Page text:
The same is true of more practical education. The University of Houston SBDC, for example, had its biggest year ever last year, training 14,000 entrepreneurs and employees, and consulting to another 7,000. And more business owners now look for stints at established companies on resumes.
Entrepreneurs like Kauffman are leading the charge. His small company is heavy with gold-plated managers, including senior executives with experience at Xerox, Goldman Sachs and Federal Express, where Kauffman himself spent 16 years in addition to acquiring an MBA from the University of Memphis in Tennessee. "We have two chief technology officers," he likes to brag. "And even UPS only has one."
Old Focus: Energy Spent Acquiring Funding
New Focus: Energy Spent Acquiring Customers
Customers, not investors, create wealth, Powell contends. Digman agrees: "The investor is the enabler, but for anything to succeed, it has to have customers."
Spending too much energy on finding funding can cripple a growing business, adds Kaye. She spent most of 2000 drawing up business plans and presenting them to investors in hopes of finding expansion capital. "A lot of my energy, probably 90 percent of it, went to that-to no avail," she says. While she was wooing investors, she wasn't courting customers, and her business suffered for it. "It was a big learning experience," she says. "I stopped looking for equity, and now I'm focused on acquiring new clients. It's made a big difference."
6) Old Focus: Traditional Meat-Ax Marketing
New Focus: Creative Surgical Marketing
To entrepreneurs of even the recent past, marketing has been epitomized by the Super Bowl TV commercial. "That's what they think of first," confirms Young.
That idea is outdated, says Digman. "The mass market, for all practical purposes, has been dead for a generation," he says. "The effective companies are the ones that have been targeting, targeting, targeting."
A target market isn't necessarily a small market, Digman adds. You can assemble a number of niches into a mass nearly as big as that reached by a Super Bowl ad. But when you target your marketing to each of those niches, you can make far more money. "It's been all about that for some time," Digman says. "We've just finally realized it over the last 10 years."
Entrepreneurs like Kauffman have caught on. He made the decision early on to target the Fortune 1000. His reasoning: These companies have the biggest logistics budgets and the most sophisticated needs. "And I know where the Fortune 1000 is," Kauffman says, "so I don't need ads."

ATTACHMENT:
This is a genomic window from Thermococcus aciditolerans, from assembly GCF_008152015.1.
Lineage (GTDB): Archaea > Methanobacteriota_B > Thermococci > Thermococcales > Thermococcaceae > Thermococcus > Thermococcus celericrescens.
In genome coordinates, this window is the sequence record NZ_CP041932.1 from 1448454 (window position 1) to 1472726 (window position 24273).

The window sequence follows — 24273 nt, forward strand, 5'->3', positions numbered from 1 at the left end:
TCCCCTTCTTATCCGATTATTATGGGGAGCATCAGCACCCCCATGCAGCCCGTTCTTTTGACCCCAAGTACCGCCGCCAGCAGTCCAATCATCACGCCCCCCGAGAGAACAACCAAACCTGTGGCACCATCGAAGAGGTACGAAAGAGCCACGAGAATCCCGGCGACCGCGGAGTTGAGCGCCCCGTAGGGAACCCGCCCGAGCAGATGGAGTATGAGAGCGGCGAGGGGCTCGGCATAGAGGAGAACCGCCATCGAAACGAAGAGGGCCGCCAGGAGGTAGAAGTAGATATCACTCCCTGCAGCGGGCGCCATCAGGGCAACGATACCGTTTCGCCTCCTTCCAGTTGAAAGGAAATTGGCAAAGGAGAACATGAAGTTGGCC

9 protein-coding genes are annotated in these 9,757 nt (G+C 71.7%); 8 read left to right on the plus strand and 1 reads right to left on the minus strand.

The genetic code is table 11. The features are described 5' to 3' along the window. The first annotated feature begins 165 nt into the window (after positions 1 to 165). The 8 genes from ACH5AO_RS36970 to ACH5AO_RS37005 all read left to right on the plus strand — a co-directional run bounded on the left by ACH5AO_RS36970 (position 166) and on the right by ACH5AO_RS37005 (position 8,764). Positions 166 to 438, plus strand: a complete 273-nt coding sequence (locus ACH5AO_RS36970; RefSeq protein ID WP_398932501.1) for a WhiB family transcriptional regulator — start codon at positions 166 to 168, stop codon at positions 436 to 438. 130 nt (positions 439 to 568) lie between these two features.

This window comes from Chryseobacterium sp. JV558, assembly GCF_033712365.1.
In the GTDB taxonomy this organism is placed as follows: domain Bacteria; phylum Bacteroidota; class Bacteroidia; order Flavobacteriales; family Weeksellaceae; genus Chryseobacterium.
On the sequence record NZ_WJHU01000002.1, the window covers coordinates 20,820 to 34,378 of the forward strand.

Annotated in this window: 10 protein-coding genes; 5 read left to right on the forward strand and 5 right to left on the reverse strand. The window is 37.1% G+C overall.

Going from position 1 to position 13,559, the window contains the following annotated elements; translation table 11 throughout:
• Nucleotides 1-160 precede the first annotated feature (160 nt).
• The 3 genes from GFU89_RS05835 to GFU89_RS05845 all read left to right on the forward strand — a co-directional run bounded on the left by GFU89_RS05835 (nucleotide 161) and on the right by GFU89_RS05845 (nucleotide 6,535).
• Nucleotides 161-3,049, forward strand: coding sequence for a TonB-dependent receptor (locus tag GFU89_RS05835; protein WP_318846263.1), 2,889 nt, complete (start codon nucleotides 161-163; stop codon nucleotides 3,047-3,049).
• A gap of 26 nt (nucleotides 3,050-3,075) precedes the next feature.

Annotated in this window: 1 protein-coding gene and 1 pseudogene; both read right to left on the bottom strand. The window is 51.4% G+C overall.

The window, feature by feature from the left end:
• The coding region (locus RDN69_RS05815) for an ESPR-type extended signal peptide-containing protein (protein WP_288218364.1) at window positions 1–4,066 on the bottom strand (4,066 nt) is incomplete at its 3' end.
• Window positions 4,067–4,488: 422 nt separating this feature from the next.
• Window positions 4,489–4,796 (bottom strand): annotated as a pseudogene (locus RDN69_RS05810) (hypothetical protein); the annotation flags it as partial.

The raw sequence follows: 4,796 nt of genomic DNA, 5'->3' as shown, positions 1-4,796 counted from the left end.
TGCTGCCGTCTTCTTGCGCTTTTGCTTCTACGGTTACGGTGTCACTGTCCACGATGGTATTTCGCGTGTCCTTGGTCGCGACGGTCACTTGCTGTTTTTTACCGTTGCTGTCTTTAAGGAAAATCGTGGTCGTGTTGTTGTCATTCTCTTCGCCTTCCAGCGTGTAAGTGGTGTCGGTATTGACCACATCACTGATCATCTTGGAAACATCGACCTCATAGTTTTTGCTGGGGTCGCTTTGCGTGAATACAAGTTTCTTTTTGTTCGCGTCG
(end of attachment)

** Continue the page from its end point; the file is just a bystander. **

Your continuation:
7) Old Focus: Major Milestone Is an IPO
New Focus: Major Milestone Is Market Share
If one thing is clear in the new entrepreneurial era, it's this: Acquiring and serving customers, not selling stock to investors, builds companies. Businesses like Amazon.com that made billionaires of their founders and pre-IPO backers while making paupers of their later-stage shareholders, aren't really creating wealth, Powell claims. They're just transferring it from investors' pockets to entrepreneurs' pockets.
For most entrepreneurs, of course, IPOs are something that happens to other people. But even for those with the option of going public, it's not always the ultimate objective. Kauffman feels his firm could be a legitimate public company. "We realize an IPO is there," he says. "But the question is, 'Why would you do it?' " His company might be able to grow just as well, and with a lot less trouble, by carefully partnering with larger companies.
"If your focus is a great IPO, you're building a house of cards," he says. "It sounds kind of hokey, but really your number-one interest is in building a great company, building great infrastructure and building great employees. The rest will take care of itself."
Not everybody agrees that refocusing is required. "The concept is vapid," snipped one business professor presented with Powell's list. "Smart entrepreneurs haven't relied on the 'old focus,' and the 'new focus' is not new." Many would contend, however, that even smart entrepreneurs fell victim to mistakes brought on by the billionaire dreams of the late 1990s.
Powell doesn't claim these focuses represent all there is to know about being an entrepreneur. "These are just seven pretty typical ways that entrepreneurial ventures fail," he says, and argues that it's simply appropriate for entrepreneurs to take a look at these ideas and see what they can learn.
Or, as Young puts it, "Sometimes it's better to go back to the basics."
|SOURCES FOR MORE|
|Learn more about what professors at the nation's top graduate business schools think about running small companies at Worthing Brighton's Web site, located at www.managementmasters.com.|
Mark Henricks is Entrepreneur's "Books" and "Smart Moves" columnist.
(800) 755-0110, www.accuship.com
- Logical Choice Technologies Inc.
(770) 564-1044, www.makethelogicalchoice.com
- Marketing Intelligence Service Ltd.
(716) 374-6326, ext. 28, www.productscan.com
- Thomson Financial/Venture Economics
- University of Houston Small Business Development Center
(713) 752-8444, Fyoung@uh.edu.